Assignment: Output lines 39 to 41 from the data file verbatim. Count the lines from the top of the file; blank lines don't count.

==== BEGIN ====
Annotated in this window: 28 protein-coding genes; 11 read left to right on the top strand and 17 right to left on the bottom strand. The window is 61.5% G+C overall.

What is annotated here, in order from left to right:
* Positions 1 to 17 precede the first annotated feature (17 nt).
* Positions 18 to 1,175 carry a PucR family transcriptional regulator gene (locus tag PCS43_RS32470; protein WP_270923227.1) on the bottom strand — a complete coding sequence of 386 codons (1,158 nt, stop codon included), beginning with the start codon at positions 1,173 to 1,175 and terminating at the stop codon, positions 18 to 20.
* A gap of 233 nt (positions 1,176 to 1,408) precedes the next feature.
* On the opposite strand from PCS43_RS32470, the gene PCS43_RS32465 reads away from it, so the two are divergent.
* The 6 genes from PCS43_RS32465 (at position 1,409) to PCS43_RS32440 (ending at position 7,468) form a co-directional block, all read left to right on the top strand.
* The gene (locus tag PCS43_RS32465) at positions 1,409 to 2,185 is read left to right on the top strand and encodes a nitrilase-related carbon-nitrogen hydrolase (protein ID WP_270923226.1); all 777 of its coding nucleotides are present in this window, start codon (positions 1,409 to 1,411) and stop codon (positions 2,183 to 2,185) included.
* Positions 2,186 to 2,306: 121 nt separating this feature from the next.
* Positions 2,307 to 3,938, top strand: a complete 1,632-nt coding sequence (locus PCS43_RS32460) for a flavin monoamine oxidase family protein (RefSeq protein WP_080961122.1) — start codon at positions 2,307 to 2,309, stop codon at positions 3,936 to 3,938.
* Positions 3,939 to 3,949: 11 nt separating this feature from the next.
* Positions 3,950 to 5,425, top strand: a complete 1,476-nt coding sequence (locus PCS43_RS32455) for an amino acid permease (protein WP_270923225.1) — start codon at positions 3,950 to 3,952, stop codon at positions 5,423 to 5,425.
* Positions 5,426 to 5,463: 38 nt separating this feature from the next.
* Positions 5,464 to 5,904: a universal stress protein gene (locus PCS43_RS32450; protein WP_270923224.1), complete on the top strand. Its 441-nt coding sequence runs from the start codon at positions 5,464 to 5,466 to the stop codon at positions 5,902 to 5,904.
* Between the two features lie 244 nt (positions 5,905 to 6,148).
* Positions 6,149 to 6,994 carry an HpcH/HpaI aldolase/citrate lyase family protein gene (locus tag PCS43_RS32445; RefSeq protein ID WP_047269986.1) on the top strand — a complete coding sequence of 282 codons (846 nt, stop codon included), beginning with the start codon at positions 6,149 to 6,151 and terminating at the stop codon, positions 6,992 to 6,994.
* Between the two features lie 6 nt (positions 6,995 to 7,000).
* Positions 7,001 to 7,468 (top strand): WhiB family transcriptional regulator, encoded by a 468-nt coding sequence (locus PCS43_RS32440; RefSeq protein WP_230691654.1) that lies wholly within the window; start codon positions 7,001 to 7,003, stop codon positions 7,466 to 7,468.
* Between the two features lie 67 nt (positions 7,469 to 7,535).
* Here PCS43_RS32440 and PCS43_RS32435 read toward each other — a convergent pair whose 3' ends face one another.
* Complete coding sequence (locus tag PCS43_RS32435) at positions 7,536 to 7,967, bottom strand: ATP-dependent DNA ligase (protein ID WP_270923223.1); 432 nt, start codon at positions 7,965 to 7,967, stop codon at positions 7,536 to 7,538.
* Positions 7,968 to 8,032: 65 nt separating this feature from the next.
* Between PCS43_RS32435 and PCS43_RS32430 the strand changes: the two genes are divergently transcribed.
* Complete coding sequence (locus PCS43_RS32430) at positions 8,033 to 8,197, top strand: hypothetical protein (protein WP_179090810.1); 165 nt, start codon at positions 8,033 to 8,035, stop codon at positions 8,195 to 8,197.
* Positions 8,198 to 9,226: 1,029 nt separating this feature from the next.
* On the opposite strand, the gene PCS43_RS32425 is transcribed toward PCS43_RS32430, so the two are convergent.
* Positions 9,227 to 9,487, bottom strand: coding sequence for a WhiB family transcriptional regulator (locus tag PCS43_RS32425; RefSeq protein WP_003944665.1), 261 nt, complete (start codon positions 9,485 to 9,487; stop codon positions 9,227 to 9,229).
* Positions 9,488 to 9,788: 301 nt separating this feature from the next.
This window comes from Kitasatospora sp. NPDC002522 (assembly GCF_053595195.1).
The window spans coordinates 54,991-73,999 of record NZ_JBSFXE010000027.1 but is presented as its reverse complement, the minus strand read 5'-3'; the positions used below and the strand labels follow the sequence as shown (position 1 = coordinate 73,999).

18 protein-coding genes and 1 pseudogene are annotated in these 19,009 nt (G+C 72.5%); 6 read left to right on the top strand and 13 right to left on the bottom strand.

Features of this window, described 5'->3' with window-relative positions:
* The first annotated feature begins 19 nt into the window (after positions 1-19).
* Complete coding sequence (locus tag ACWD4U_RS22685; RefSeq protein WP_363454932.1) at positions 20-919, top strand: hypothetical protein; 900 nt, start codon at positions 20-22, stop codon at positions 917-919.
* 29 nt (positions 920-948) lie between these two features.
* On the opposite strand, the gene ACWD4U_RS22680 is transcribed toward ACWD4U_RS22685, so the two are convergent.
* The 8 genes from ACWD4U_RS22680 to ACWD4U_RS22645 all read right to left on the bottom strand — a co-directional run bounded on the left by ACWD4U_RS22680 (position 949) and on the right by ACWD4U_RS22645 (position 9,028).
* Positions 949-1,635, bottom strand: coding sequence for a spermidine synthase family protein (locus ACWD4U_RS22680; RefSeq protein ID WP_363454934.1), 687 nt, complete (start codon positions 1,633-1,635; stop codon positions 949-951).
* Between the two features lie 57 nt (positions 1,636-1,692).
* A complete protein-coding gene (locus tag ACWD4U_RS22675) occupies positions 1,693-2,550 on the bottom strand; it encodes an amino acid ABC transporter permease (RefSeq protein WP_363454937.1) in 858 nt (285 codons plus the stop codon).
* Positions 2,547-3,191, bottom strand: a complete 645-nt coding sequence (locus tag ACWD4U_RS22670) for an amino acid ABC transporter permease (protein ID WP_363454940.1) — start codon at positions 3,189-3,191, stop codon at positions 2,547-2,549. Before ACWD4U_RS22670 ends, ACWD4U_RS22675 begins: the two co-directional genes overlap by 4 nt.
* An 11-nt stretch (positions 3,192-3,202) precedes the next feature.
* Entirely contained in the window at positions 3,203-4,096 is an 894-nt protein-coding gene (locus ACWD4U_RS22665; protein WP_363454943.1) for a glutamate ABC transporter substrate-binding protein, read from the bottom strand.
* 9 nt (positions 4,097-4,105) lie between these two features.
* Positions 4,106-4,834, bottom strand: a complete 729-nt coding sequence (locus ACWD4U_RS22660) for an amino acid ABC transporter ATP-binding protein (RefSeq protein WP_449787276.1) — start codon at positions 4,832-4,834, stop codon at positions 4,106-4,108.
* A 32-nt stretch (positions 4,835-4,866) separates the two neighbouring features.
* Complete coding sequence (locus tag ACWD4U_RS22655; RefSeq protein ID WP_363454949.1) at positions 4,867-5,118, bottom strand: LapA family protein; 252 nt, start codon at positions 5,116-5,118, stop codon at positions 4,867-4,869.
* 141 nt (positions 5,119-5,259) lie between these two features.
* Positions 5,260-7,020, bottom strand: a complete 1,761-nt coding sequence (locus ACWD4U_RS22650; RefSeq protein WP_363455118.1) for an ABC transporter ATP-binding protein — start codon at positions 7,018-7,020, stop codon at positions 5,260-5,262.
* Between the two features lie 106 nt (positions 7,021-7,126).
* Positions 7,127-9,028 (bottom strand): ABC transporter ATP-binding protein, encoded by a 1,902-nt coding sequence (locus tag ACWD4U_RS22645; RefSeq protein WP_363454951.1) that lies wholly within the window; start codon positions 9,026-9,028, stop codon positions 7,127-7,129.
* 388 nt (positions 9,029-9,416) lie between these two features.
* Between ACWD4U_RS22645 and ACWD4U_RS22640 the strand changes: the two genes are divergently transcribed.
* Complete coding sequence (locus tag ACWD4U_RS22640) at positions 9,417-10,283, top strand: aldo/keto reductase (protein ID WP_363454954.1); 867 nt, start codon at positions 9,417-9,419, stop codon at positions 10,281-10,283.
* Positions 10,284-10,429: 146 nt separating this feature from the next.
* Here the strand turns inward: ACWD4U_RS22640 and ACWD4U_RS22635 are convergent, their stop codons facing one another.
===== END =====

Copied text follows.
* Between the two features lie 57 nt (positions 1,636-1,692).
* A complete protein-coding gene (locus tag ACWD4U_RS22675) occupies positions 1,693-2,550 on the bottom strand; it encodes an amino acid ABC transporter permease (RefSeq protein WP_363454937.1) in 858 nt (285 codons plus the stop codon).
* Positions 2,547-3,191, bottom strand: a complete 645-nt coding sequence (locus tag ACWD4U_RS22670) for an amino acid ABC transporter permease (protein ID WP_363454940.1) — start codon at positions 3,189-3,191, stop codon at positions 2,547-2,549. Before ACWD4U_RS22670 ends, ACWD4U_RS22675 begins: the two co-directional genes overlap by 4 nt.